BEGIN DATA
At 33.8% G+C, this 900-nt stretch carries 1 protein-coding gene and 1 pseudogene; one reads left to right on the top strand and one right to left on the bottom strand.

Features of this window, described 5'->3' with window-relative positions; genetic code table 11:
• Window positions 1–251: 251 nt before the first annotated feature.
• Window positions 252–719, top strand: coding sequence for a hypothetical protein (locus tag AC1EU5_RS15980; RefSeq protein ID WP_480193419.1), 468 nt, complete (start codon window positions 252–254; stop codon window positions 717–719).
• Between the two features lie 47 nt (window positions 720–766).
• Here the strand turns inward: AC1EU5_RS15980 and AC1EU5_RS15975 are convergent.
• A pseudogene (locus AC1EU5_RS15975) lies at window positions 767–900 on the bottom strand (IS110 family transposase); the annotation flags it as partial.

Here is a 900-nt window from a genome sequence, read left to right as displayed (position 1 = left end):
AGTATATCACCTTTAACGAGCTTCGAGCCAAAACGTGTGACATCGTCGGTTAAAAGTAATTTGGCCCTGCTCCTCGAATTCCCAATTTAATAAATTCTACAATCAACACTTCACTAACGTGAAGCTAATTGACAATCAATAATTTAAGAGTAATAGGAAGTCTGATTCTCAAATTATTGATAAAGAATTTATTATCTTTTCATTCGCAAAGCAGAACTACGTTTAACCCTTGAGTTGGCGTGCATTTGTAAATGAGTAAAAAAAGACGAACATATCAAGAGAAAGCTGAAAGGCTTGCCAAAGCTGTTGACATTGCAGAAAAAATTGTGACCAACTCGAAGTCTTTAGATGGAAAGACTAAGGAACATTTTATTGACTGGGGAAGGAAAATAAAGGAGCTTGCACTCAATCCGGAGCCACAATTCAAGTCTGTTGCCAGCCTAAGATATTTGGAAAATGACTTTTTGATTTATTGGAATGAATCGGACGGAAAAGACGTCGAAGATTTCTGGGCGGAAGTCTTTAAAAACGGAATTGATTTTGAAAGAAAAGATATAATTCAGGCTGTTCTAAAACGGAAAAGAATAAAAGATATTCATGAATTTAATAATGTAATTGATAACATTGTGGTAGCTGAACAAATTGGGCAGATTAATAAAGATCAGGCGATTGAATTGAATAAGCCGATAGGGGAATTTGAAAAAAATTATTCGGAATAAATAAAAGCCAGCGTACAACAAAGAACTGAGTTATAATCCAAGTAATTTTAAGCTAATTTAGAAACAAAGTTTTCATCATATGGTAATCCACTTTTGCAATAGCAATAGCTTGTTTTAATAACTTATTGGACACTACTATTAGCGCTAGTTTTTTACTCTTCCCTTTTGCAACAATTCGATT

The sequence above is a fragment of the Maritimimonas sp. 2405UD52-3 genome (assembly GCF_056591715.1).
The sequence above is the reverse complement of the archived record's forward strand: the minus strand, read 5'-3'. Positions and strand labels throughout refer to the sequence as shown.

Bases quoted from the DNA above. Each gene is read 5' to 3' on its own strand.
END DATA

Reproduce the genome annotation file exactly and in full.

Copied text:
At 33.8% G+C, this 900-nt stretch carries 1 protein-coding gene and 1 pseudogene; one reads left to right on the top strand and one right to left on the bottom strand.

Features of this window, described 5'->3' with window-relative positions; genetic code table 11:
• Window positions 1–251: 251 nt before the first annotated feature.
• Window positions 252–719, top strand: coding sequence for a hypothetical protein (locus tag AC1EU5_RS15980; RefSeq protein ID WP_480193419.1), 468 nt, complete (start codon window positions 252–254; stop codon window positions 717–719).
• Between the two features lie 47 nt (window positions 720–766).
• Here the strand turns inward: AC1EU5_RS15980 and AC1EU5_RS15975 are convergent.
• A pseudogene (locus AC1EU5_RS15975) lies at window positions 767–900 on the bottom strand (IS110 family transposase); the annotation flags it as partial.

Here is a 900-nt window from a genome sequence, read left to right as displayed (position 1 = left end):
AGTATATCACCTTTAACGAGCTTCGAGCCAAAACGTGTGACATCGTCGGTTAAAAGTAATTTGGCCCTGCTCCTCGAATTCCCAATTTAATAAATTCTACAATCAACACTTCACTAACGTGAAGCTAATTGACAATCAATAATTTAAGAGTAATAGGAAGTCTGATTCTCAAATTATTGATAAAGAATTTATTATCTTTTCATTCGCAAAGCAGAACTACGTTTAACCCTTGAGTTGGCGTGCATTTGTAAATGAGTAAAAAAAGACGAACATATCAAGAGAAAGCTGAAAGGCTTGCCAAAGCTGTTGACATTGCAGAAAAAATTGTGACCAACTCGAAGTCTTTAGATGGAAAGACTAAGGAACATTTTATTGACTGGGGAAGGAAAATAAAGGAGCTTGCACTCAATCCGGAGCCACAATTCAAGTCTGTTGCCAGCCTAAGATATTTGGAAAATGACTTTTTGATTTATTGGAATGAATCGGACGGAAAAGACGTCGAAGATTTCTGGGCGGAAGTCTTTAAAAACGGAATTGATTTTGAAAGAAAAGATATAATTCAGGCTGTTCTAAAACGGAAAAGAATAAAAGATATTCATGAATTTAATAATGTAATTGATAACATTGTGGTAGCTGAACAAATTGGGCAGATTAATAAAGATCAGGCGATTGAATTGAATAAGCCGATAGGGGAATTTGAAAAAAATTATTCGGAATAAATAAAAGCCAGCGTACAACAAAGAACTGAGTTATAATCCAAGTAATTTTAAGCTAATTTAGAAACAAAGTTTTCATCATATGGTAATCCACTTTTGCAATAGCAATAGCTTGTTTTAATAACTTATTGGACACTACTATTAGCGCTAGTTTTTTACTCTTCCCTTTTGCAACAATTCGATT

The sequence above is a fragment of the Maritimimonas sp. 2405UD52-3 genome (assembly GCF_056591715.1).
The sequence above is the reverse complement of the archived record's forward strand: the minus strand, read 5'-3'. Positions and strand labels throughout refer to the sequence as shown.

Bases quoted from the DNA above. Each gene is read 5' to 3' on its own strand.